The media portrayal of trans women always focuses on people with a desire for ultra feminine dress, appearance, and behaviour. But that’s only a minority of real trans women. Most trans women are just women, and most women aren’t ultra feminine in their dress, appearance, or behaviour. The possibility of a butch trans woman is viewed as a contradiction: something impossible. How could a trans woman have masculine characteristics? Well, cis women may be butch, so why can’t a trans woman? (CAMH, in their illustrious history, is known for having turned away any “supposedly” trans women who displayed even the slightest masculine attributes: must not have short hair, must wear dresses, must have an obviously feminine name, must wear makeup, etc.)
Moreover, the portrayal is almost always of a trans woman in the act of dressing (feminine, of course) or putting on makeup. And it’s never a neutral version of makeup, like most women, it’s always an ultra feminine version. This relates to the conflation of trans women and drag queens: they’re nothing alike. The point of makeup for drag is to stand out; the point of makeup for women is generally to blend in, especially for many trans women. Seriously, next time you see reporting on, especially the life story or struggles (pathetic trope), trans women, notice what images the media uses: do they use these deceiver and vanity images? Do they show her getting dressed or putting on makeup (usually lipstick)? Once you know what to look for, you’ll see it everywhere. Heck, just watch the opening scene of Transamerica (oh, don’t get me started; let’s save that for another post).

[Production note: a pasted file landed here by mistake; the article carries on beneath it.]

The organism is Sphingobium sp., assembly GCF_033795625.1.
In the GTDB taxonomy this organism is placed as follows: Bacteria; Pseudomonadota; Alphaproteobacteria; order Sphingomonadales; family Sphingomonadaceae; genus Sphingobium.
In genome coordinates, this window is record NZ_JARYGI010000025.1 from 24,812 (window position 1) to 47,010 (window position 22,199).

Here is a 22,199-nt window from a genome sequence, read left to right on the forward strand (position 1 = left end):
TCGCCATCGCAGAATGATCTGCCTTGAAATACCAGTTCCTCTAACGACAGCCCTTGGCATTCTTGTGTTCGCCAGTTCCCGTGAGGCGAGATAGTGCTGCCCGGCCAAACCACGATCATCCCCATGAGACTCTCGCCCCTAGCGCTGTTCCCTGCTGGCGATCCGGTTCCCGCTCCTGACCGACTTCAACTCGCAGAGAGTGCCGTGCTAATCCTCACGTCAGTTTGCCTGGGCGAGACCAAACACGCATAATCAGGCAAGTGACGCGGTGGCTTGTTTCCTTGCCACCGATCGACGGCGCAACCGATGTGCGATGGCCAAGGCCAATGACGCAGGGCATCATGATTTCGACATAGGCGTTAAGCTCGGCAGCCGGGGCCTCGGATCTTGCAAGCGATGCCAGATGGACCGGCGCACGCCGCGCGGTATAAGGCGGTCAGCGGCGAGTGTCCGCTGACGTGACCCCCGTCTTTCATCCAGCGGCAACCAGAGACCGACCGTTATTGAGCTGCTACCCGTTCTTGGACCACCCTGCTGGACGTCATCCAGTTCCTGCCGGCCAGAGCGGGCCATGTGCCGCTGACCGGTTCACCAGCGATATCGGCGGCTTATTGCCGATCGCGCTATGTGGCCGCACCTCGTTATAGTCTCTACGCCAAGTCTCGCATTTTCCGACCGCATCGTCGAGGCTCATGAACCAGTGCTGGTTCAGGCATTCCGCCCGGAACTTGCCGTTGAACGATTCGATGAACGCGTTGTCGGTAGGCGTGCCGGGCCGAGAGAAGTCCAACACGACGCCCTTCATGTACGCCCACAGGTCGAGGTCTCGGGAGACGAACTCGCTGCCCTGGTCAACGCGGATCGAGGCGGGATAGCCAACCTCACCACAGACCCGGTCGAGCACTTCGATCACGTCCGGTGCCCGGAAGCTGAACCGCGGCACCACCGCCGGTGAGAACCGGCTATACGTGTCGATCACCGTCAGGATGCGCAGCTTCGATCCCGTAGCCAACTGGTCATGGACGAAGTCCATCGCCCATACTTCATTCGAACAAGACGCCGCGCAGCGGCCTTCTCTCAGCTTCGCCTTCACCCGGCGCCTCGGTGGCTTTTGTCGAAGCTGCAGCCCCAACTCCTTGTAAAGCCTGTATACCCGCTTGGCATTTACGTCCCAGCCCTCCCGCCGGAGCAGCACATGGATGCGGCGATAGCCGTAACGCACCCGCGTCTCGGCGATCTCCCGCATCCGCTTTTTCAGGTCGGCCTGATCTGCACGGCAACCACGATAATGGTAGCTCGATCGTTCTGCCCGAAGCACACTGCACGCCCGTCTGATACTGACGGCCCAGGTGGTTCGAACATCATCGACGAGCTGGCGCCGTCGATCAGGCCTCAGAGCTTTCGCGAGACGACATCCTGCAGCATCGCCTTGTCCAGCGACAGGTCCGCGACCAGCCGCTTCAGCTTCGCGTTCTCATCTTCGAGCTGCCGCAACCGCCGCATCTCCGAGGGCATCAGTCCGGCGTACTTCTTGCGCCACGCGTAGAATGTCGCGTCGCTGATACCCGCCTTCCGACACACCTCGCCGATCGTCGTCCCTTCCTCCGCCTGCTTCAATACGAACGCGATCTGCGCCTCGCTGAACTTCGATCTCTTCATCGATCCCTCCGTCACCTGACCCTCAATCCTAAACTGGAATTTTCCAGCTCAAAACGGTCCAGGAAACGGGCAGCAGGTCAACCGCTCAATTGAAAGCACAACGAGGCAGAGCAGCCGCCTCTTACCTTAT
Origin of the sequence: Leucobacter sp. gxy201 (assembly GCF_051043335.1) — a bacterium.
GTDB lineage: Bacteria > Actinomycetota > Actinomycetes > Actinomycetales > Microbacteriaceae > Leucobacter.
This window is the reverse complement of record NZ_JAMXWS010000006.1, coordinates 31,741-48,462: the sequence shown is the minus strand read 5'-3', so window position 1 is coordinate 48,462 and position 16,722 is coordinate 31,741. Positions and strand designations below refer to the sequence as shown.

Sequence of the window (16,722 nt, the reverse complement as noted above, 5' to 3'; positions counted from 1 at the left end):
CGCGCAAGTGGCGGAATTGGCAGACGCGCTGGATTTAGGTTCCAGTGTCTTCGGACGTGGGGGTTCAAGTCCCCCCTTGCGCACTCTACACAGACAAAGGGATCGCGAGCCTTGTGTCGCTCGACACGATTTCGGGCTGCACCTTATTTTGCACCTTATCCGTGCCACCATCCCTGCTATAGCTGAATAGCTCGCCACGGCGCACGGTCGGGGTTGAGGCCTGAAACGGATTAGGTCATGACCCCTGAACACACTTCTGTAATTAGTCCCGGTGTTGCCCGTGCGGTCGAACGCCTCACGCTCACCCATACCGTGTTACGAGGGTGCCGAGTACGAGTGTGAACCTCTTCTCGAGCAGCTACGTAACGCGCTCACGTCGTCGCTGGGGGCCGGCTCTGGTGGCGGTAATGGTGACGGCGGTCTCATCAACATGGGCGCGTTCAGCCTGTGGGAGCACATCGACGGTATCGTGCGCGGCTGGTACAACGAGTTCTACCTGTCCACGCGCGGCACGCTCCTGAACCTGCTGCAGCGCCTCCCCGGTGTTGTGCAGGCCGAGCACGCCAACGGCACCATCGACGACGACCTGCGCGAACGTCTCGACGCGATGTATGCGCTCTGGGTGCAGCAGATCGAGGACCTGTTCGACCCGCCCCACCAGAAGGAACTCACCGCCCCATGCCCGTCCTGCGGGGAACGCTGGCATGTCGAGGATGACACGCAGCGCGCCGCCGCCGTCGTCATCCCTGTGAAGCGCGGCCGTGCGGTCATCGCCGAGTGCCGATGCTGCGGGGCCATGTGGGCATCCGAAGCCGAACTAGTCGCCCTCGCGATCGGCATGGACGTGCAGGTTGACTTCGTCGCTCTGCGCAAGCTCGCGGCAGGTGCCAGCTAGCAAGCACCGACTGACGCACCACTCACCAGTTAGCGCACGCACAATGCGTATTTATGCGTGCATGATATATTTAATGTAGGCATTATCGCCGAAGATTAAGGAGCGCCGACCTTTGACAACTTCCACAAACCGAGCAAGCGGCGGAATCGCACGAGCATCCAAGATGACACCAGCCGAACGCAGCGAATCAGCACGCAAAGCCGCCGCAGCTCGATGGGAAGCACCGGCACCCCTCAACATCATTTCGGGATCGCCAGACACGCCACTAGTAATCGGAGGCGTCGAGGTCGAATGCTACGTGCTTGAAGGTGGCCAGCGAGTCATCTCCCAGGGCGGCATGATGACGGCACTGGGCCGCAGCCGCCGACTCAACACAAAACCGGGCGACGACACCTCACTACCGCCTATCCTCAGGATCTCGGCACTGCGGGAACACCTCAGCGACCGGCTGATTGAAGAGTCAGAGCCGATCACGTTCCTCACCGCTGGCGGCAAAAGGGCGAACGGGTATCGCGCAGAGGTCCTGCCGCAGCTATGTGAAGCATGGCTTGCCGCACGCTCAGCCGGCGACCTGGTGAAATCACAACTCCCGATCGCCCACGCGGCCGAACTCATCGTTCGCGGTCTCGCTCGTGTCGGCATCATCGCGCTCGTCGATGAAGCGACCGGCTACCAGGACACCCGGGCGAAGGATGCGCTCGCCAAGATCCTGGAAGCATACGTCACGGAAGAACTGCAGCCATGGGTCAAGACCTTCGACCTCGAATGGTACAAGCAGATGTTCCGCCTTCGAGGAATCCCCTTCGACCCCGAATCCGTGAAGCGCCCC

3. Artificial transsexual
We can call this the “artificial” trope: trans women aren’t real, and they need all sorts of tricks and medical intervention in order to remotely “pass” as women. This includes the focus on facial feminization surgery (where things like masculine bone characteristics are removed and better resemble female characteristics), breast implants (or the use of falsies), vocal training, and makeup. The extreme focus on “before and after” images is a manifestation of the artificiality trope. Even serious and respectful discussions, like Oprah’s interview of Jennifer Boylan opened with scenes of women dressing and putting on makeup, and interspersed “before” pictures of Jennifer (this is extremely offensive, for what it’s worth: never ever ask to see pictures of what a trans person looked like when they were younger (pre-transition)). The stories of transitions almost never focus on the social and emotional journeys of the women; it’s almost always on the medical and surgical procedures. We should remember that these latter procedures, if they happen at all (and it’s only a minority that go through with any form of surgery) come very late in any transition. The media, though, portrays them as the central aspect of a transition.
One of the worst parts of the media portrayal of trans women is that when trans women are chosen for portrayal, the media seeks out people who fit the stereotype that the media has helped create. They want people who will show them how they put on their makeup and “become” a woman; they want people who will talk about all the medical interventions they’ve used; they want people who have the traditional narrative. In fact, the media will actively avoid those who don’t acquiesce to these features. They’ll keep looking until someone agrees. I know of many amazing trans women who have been asked to participate in a media portrayal, but were passed by because they wouldn’t agree to these deeply offensive portrayals.
“No, I won’t show you before and after photos. No, I don’t want to talk about my genital status. No, I won’t let you take a picture of me getting dressed or putting on makeup. You know what? I don’t even wear makeup very often. No, I will not put on a dress for you; I never wear dresses.” You don’t hear from these people, even though they’re the majority of trans women.
I think that this is enough for this post. There’s more, and in the future, I’ll discuss specific examples of terrible media portrayals. I’ll be starting a weekly media round-up where I’ll link a few media stories and include a little of my commentary.